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Greece Aftershocks

Another rating agency has downgraded debt issued by Greece. What must you know about this development?

On Wednesday Standard & Poor's cut Greece's credit ratings by one notch, following similar move by Fitch last week, which triggered sell-off in bonds issued by that nation.

S&P said in a statement it decided to downgrade Greece because its recently announced fiscal measures are unlikely to lead to a "sustainable" reduction the public debt burden.

"We believe that the government's efforts to reform the public finances face domestic obstacles that would likely require sustained efforts over a number of years to overcome," S&P said.

The ratings agency cut Greece's ratings to BBB-plus from A-minus and left the new rating on "creditwatch" negative.

Last week Fitch cut its rating on the indebted country to BBB-plus from A-minus.

What does this development mean for investors?

The downgrade will increase concerns that Greek banks will no longer be able to use government bonds as collateral to obtain funds from the ECB when the Bank's rules re-tighten in a year's time, explains Jonathan Loynes, chief European economist at Capital Economics.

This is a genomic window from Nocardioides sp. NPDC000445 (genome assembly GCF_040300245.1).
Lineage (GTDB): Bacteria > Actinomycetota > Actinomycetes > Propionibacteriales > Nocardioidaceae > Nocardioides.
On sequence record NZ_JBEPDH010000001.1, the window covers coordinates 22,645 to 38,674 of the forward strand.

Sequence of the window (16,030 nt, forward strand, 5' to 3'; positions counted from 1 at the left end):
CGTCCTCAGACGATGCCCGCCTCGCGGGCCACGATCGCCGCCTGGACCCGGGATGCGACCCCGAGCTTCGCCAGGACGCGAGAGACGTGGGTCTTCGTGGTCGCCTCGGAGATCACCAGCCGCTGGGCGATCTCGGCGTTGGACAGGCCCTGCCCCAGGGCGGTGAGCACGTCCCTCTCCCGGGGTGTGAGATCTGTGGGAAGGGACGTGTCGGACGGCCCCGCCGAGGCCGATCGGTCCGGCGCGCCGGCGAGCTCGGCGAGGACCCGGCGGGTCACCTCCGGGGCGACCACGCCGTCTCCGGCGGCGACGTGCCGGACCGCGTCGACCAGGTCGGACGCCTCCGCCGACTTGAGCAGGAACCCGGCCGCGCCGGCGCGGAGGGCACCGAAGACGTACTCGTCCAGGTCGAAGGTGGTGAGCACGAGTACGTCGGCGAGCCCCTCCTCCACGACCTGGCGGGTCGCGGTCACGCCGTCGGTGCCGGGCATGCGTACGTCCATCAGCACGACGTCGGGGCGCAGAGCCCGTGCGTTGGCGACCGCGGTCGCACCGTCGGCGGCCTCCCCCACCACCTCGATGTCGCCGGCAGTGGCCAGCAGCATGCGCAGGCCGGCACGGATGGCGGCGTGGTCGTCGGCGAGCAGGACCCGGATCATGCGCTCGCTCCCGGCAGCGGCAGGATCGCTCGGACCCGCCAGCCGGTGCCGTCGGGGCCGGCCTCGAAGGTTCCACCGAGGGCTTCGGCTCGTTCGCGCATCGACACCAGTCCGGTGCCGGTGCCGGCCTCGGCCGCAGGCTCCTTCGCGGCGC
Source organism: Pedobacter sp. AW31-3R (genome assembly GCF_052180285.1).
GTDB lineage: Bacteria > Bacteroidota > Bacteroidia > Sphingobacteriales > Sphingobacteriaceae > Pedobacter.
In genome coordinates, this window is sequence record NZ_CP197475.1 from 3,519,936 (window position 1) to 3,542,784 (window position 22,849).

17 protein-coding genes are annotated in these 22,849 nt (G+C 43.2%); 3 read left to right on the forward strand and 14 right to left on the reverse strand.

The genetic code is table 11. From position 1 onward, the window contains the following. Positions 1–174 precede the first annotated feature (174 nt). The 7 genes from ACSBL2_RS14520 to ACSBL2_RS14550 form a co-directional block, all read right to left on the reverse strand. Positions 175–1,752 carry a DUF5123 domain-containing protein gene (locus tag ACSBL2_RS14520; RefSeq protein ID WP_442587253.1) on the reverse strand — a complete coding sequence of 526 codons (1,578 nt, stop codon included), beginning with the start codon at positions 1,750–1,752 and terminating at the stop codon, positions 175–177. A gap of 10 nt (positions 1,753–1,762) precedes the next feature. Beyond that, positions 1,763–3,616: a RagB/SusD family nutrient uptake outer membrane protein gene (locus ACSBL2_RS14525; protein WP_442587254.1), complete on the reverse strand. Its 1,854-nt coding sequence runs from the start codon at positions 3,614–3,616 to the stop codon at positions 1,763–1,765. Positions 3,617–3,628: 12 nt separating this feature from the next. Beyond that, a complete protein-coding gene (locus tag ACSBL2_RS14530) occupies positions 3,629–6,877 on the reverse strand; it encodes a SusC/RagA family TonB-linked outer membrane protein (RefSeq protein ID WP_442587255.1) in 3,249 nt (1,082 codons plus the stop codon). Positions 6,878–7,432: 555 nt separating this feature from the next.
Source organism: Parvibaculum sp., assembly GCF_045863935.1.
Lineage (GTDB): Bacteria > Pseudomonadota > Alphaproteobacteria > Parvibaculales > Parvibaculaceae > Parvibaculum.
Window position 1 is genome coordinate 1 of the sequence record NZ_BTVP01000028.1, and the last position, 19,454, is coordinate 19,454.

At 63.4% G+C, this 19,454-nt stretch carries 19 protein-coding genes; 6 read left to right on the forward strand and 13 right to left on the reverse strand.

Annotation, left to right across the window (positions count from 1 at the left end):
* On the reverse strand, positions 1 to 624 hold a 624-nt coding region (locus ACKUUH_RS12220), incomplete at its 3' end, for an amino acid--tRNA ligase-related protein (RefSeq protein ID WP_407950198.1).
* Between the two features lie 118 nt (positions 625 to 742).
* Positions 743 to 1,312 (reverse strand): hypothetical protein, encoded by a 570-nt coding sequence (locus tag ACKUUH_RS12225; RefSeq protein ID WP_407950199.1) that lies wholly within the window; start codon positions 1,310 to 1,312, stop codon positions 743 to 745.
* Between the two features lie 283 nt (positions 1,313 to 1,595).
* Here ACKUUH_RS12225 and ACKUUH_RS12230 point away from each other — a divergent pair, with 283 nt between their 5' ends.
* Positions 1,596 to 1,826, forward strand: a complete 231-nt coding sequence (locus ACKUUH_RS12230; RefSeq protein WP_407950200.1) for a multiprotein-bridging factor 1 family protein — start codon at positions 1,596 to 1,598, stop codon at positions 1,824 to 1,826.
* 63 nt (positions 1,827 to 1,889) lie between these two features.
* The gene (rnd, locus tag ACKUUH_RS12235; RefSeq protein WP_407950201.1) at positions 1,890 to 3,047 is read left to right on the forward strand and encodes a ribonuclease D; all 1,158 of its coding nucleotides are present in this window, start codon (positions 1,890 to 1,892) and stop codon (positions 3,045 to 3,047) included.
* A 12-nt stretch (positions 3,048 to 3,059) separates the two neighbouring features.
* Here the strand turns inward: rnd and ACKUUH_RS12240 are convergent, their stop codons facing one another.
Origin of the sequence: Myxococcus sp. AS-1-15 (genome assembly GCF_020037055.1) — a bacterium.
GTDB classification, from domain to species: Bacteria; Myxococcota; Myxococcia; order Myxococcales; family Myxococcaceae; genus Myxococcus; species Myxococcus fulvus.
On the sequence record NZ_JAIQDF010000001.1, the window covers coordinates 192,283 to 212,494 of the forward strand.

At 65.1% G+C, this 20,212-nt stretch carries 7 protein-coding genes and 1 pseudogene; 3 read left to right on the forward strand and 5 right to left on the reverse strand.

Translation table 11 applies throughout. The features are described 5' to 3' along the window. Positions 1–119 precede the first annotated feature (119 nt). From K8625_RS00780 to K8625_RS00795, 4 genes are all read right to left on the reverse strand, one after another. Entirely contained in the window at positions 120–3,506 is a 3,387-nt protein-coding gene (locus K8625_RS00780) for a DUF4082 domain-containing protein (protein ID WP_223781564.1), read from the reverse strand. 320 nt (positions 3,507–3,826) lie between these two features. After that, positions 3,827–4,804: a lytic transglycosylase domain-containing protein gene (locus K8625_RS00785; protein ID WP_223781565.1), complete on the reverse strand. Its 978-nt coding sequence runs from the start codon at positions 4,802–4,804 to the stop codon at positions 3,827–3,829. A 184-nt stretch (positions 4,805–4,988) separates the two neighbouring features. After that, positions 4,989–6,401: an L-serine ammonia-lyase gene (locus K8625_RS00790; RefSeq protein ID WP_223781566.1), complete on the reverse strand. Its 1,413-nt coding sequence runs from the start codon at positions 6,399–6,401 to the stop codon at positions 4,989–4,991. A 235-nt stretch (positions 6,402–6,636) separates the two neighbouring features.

As a result, it is critically important that Greece now implements the measures (it) has announced, President of the European Commission Jose Manuel Barroso told CNBC in an interview.

Although it is doubtful the European Central Bank would stop supporting Greek banks, the downgrade does add more pressure on Greece to improve its finances next year, Loynes adds.

What's the trade?

I'm watching the Dollar Index, says Tim Seymour. Fears of default have increased the greenback's safe haven appeal. At $77.50 it broke above a critical technical level -- to the upside.

However, I still believe the long term trend is lower. I’m now watching 81.25 on the Dixie. If the dollar trades above that level I’d establish a new position in commodities as a long term weak dollar bet.

I’m tracking the Dollar ETF, says Pete Najarian. I’m seeing unusual options action into March, which suggests at least some big investors are betting on an upside move for months to come.

I think the dollar likely has 10% more upside, speculates Guy Adami.

And I expect to see investors who are short the dollar and long equities start to take that trade off, adds Karen Finerman.


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Trader disclosure: On December 17th, 2009, the following stocks and commodities mentioned or intended to be mentioned on CNBC’s Fast Money were owned by the Fast Money traders; Adami Owns (AGU), (BTU), (C), (GS), (INTC), (MSFT), (NUE); Seymour Owns (AAPL), (BAC), (FXI), (INTC), (TSO), (GE), (EEM); Finerman's Firm Owns (MSFT), (NOK), (AAPL); Finerman's Firm Owns (BAC) Preferred, (BAC), (BAC) Call Spreads; Finerman Owns (BAC) Preferred, (BAC); Finerman's Firm And Finerman Own (WFC) Preferred; Finerman's Firm Is Short (IJR), (MDY), (SPY), (IWM), (UNG); Najarian Owns (ORCL) Jan. Calls, Is Short (ORCL) Dec. Calls; Najarian Owns (AAPL) Calls; Najarian Owns (FCX) Call Spread; Najarian Owns (GE) Calls; Najarian Owns (MS); Najarian Owns (RIMM) Jan. Calls, Is Short (RIMM) Dec. Calls; Najarian Owns (UUP) Call Spread

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